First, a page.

One very unique feature of our Sudan Christmas was the “competition” between 1) the men, 2) the women and 3) the youth for which group would give the most money. Separate alms basins were passed to each group, many of whom had saved up for weeks to make a special offering, The winning group receives a flag that they can proudly display for the rest of the year. The women lost last year to the men. They vowed that this year things would be different. After the New Year the winner will be announced.

We have not, in our eagerness to experience an Nzara Christmas celebration neglected all of our own culture’s traditions and customs. We did, for instance, have a private celebration of the Holy Eucharist on Christmas Eve. We used the American Book of Common Prayer and sang a a few of our favorite Christmas carols in English. Last week we went on a hunt for communion wine and finally found some. They sell a lot of bottles of beer and gin (sold in cellophane packets that each contain about one shot) in many many shops but one hardly ever sees wine. On Christmas Eve we walked to seven of the surrounding family compounds of those we work with every day. We gave each family gifts of a pineapple as well as a large plastic jug of multi-colored gum balls and a few balloons for the family’s children. Having looked in vain in a multitude of small shops for red ribbons to tie around the tops of the pineapples and jars we decided instead to cut up some spare green fabric we have to make festive colored strips as substitutes.

Not having an oven we have provided oil, sugar, flour and baking soda to the daughter of a Cathedral parishioner who has agreed to bake us some small cookies. We planned to serve these along with fresh pineapple, water and mango juice for those, we were told, who would stop by to visit us on Christmas day. Not one person came to visit us or our neighbors. We finally realized that any visitors that might come to visit on this family-oriented holiday would only be other family members and we had no family. We read, listened to Christmas music on our computer, had a chicken dinner and watched the Polar Express movie that someone gave us on DVD. We had a few gifts to give to one another.

We had two very small reminders of all the Christmas decorations we typically have spread throughout our home in Galena. One was a very small two part crèche scene complete with the babe, a sheep, the holy family and three kings. The other was the wide base of a Christmas candle in which we placed four candles very close to one another. It served as our make-shift Advent wreathe. Each day we read to one another from a special Advent book we brought with us. We also cut down some large liter water bottles, filled the bottoms with sand and then placed candles in each bottle. These “luminaries” burnrd at the altar and at each of nine windows in the Cathedral at midnight on Christmas Eve. Normally the altars of Sudanese Episcopal Churches never have candles.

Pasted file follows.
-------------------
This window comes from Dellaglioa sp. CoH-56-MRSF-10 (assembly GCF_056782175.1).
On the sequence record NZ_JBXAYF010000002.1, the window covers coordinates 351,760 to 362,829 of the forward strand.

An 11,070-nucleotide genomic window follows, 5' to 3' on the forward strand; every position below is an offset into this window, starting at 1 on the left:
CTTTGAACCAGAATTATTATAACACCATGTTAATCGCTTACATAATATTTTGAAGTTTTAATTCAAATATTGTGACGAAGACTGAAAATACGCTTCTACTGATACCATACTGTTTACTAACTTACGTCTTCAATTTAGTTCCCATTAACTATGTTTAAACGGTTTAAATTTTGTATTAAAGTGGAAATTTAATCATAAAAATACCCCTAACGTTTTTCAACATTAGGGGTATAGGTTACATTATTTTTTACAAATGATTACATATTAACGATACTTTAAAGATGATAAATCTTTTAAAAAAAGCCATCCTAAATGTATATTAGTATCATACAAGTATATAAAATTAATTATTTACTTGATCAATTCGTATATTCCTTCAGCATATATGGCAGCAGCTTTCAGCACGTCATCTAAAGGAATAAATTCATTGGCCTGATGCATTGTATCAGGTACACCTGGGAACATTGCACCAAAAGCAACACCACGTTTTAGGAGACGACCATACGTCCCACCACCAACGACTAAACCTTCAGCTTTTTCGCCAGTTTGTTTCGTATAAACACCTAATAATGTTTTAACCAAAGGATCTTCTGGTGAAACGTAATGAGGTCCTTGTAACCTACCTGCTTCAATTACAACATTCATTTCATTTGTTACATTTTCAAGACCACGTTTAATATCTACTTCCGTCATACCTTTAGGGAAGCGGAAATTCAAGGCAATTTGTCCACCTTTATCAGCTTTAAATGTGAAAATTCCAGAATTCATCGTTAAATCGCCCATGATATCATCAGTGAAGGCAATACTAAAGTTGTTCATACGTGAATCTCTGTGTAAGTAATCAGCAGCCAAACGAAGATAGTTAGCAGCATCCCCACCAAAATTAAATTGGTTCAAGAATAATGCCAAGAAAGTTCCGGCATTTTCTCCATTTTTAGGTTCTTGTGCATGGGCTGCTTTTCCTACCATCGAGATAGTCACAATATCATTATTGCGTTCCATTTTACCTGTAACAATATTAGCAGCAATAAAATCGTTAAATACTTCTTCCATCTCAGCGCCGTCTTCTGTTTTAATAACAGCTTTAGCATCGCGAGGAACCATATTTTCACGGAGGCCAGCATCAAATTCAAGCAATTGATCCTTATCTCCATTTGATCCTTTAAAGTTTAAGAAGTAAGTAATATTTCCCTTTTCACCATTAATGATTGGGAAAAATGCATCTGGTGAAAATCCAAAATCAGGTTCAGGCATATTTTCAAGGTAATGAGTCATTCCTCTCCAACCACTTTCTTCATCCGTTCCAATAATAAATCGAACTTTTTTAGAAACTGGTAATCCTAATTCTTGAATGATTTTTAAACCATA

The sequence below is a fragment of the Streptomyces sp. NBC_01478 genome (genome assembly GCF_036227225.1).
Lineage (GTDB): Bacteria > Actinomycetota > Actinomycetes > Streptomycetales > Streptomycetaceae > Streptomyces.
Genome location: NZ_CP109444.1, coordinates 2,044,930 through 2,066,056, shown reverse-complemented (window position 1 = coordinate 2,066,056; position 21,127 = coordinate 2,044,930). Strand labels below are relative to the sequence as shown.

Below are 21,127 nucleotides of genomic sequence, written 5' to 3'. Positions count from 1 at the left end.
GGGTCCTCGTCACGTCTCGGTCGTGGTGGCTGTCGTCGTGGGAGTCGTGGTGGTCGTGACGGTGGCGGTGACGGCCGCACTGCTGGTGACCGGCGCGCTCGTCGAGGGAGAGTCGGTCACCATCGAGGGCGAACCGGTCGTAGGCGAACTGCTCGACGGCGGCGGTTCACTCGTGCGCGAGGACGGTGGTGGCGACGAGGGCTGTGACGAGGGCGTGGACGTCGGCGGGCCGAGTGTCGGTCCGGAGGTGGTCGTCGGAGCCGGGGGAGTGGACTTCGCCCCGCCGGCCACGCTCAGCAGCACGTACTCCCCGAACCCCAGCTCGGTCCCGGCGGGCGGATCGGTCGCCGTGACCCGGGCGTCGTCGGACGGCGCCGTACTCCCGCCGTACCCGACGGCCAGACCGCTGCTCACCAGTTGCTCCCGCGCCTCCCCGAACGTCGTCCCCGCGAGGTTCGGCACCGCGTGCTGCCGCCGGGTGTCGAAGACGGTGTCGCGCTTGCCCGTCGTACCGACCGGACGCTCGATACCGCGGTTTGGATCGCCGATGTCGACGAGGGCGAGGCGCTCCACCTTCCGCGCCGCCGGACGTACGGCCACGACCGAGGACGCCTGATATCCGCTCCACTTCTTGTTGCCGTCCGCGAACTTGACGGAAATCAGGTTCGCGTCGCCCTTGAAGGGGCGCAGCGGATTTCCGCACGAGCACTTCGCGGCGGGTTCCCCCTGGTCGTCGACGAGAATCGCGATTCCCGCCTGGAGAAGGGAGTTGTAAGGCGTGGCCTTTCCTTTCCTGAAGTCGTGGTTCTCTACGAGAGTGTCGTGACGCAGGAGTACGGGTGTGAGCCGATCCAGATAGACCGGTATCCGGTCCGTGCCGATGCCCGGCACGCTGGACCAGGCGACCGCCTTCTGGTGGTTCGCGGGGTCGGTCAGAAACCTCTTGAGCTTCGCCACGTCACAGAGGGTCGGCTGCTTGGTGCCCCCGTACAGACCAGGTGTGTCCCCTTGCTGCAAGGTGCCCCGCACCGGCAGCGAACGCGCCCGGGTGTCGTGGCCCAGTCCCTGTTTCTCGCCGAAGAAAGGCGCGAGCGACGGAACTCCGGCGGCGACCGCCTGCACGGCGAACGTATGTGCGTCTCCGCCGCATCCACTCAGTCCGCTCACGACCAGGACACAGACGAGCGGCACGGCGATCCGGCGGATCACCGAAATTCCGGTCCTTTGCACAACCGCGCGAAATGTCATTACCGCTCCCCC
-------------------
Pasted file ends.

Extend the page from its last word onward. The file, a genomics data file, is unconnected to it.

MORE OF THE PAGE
That is probably more than any of you every wanted to know about an Nzara Christmas, but I was sure that some of you would be interested. Our next big adventure is the New Years Youth Sunday Celebration at which I have been asked by the youth to preach. All the offerings that day go to youth work. On Jan. 7th 126 youth, men and women came to Nzara from all over the Diocese to dig the trenches for both the new Training/Youth Center and Primary Health Care Unit. We began simultaneous construction beginning the next day and by the 24th the walls were completed for both buildings. I have been going with the bishop on his confirmation service rounds to the various parishes. We typically have 30 or so confirmands but at the Cathedral a week ago we had 83. On these visits we have distributed some 1,100 pairs of eye glasses. We are now preparing for the sewing machine training workshop.

On Jan 9th the one week of voting began on the question of whether Southern Sudan should become a separate nation. On the next Monday I was told that of the over 2750 voters in one of the voting places in Nzara town only 5 voted against separation. Please pray the largely Islamic/Arab northern part of Sudan might accept the results of the election. The President of Sudan, has said that if the south does vote for independence that everyone in the North will be forced to become a Moslem, English will be outlawed as a second language and that Islamic law will apply to all of the millions of Christians who form a large minority in the North.

Fr. Bob and Karen North